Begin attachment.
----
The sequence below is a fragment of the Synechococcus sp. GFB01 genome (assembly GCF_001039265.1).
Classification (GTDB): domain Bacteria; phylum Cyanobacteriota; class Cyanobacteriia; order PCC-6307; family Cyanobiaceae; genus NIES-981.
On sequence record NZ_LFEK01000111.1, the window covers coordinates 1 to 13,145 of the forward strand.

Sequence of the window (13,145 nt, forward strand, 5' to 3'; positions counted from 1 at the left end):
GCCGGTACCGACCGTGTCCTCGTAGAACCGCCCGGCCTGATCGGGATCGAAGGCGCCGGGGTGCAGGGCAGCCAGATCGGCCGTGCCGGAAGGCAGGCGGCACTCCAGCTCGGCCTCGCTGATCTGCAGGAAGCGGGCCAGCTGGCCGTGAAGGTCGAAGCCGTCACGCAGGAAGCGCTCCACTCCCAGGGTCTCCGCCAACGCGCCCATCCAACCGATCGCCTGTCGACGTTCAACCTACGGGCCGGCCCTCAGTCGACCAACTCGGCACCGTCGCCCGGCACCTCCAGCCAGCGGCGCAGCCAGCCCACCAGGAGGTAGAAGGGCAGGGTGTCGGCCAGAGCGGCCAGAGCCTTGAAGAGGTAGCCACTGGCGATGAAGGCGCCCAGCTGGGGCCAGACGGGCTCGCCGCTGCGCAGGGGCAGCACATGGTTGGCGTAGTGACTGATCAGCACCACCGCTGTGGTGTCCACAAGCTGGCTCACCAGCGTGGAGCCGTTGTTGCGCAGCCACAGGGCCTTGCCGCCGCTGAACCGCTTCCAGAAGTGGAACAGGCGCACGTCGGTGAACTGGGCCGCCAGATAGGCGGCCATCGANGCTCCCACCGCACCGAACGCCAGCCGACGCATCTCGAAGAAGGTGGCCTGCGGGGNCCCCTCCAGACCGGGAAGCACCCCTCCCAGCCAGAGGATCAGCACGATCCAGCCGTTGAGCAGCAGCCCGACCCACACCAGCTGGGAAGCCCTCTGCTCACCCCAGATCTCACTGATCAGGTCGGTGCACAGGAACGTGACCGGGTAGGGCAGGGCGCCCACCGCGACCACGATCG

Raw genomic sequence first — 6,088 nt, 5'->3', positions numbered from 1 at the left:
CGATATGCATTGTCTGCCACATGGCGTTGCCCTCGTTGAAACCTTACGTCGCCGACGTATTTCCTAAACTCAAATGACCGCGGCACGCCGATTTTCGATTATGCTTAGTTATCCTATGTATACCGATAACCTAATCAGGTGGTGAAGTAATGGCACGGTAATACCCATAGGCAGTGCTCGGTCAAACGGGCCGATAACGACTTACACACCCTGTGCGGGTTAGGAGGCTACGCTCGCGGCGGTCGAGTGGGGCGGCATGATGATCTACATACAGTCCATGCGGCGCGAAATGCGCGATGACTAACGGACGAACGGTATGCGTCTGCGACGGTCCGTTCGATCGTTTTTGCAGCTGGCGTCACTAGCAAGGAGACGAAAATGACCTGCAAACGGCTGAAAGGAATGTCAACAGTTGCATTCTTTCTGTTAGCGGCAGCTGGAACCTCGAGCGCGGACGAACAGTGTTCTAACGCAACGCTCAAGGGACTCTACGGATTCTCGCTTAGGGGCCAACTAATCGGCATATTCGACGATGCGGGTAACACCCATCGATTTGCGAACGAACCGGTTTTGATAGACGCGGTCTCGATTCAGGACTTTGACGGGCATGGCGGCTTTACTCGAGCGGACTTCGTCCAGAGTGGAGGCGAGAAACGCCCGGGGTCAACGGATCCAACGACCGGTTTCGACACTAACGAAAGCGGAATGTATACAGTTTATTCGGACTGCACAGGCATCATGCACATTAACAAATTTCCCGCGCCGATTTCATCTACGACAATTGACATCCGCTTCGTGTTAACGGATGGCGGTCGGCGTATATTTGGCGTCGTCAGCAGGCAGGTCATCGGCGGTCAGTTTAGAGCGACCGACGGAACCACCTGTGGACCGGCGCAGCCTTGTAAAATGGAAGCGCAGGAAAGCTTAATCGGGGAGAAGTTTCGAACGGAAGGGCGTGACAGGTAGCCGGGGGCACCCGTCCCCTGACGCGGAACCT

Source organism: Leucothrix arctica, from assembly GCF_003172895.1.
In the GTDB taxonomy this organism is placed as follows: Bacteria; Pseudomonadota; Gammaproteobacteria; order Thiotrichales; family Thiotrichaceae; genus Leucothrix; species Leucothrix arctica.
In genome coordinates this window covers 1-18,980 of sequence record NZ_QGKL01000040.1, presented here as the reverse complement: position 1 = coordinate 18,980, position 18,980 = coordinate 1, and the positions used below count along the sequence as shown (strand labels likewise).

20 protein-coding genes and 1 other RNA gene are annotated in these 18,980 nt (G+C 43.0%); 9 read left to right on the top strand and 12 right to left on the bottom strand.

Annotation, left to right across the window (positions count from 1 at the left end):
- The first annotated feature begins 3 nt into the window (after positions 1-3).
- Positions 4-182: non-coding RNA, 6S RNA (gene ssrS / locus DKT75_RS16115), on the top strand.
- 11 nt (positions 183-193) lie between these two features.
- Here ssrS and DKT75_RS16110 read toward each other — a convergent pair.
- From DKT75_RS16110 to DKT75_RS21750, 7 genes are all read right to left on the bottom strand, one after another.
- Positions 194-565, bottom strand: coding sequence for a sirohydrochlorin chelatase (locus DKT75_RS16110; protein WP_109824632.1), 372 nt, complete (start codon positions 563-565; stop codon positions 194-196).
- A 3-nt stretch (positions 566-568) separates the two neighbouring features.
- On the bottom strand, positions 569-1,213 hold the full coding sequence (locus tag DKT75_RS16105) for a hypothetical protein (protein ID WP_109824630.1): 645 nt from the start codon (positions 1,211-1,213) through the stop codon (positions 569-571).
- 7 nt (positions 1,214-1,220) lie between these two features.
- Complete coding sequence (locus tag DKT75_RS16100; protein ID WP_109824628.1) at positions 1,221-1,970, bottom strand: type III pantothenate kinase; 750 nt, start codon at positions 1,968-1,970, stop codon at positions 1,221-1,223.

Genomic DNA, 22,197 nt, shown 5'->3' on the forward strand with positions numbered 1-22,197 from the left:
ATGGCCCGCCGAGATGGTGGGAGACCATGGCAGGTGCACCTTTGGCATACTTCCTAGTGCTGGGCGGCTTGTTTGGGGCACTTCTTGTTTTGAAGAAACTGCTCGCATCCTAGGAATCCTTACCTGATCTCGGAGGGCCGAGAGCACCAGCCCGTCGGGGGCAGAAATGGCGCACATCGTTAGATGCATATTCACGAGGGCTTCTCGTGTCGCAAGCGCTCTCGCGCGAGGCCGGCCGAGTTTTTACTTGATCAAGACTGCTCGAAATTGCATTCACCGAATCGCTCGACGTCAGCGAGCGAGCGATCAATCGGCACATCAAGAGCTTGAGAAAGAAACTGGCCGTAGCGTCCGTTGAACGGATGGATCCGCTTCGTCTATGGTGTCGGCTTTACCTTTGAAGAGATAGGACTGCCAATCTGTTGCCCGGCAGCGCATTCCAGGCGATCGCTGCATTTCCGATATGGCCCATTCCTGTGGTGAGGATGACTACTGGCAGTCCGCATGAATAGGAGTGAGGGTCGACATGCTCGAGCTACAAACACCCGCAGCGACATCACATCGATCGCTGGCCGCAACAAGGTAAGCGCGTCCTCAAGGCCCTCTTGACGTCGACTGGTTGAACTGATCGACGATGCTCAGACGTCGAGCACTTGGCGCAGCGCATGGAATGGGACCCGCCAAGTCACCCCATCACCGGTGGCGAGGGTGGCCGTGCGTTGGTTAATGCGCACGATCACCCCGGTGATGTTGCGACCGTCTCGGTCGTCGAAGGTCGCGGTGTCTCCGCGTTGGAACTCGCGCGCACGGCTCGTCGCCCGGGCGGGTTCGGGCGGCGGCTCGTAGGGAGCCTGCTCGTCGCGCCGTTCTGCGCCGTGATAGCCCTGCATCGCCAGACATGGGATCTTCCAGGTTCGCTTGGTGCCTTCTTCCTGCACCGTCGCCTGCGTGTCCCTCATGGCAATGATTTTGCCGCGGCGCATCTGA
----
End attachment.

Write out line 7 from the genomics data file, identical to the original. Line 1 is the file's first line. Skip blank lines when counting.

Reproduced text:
CGATATGCATTGTCTGCCACATGGCGTTGCCCTCGTTGAAACCTTACGTCGCCGACGTATTTCCTAAACTCAAATGACCGCGGCACGCCGATTTTCGATTATGCTTAGTTATCCTATGTATACCGATAACCTAATCAGGTGGTGAAGTAATGGCACGGTAATACCCATAGGCAGTGCTCGGTCAAACGGGCCGATAACGACTTACACACCCTGTGCGGGTTAGGAGGCTACGCTCGCGGCGGTCGAGTGGGGCGGCATGATGATCTACATACAGTCCATGCGGCGCGAAATGCGCGATGACTAACGGACGAACGGTATGCGTCTGCGACGGTCCGTTCGATCGTTTTTGCAGCTGGCGTCACTAGCAAGGAGACGAAAATGACCTGCAAACGGCTGAAAGGAATGTCAACAGTTGCATTCTTTCTGTTAGCGGCAGCTGGAACCTCGAGCGCGGACGAACAGTGTTCTAACGCAACGCTCAAGGGACTCTACGGATTCTCGCTTAGGGGCCAACTAATCGGCATATTCGACGATGCGGGTAACACCCATCGATTTGCGAACGAACCGGTTTTGATAGACGCGGTCTCGATTCAGGACTTTGACGGGCATGGCGGCTTTACTCGAGCGGACTTCGTCCAGAGTGGAGGCGAGAAACGCCCGGGGTCAACGGATCCAACGACCGGTTTCGACACTAACGAAAGCGGAATGTATACAGTTTATTCGGACTGCACAGGCATCATGCACATTAACAAATTTCCCGCGCCGATTTCATCTACGACAATTGACATCCGCTTCGTGTTAACGGATGGCGGTCGGCGTATATTTGGCGTCGTCAGCAGGCAGGTCATCGGCGGTCAGTTTAGAGCGACCGACGGAACCACCTGTGGACCGGCGCAGCCTTGTAAAATGGAAGCGCAGGAAAGCTTAATCGGGGAGAAGTTTCGAACGGAAGGGCGTGACAGGTAGCCGGGGGCACCCGTCCCCTGACGCGGAACCT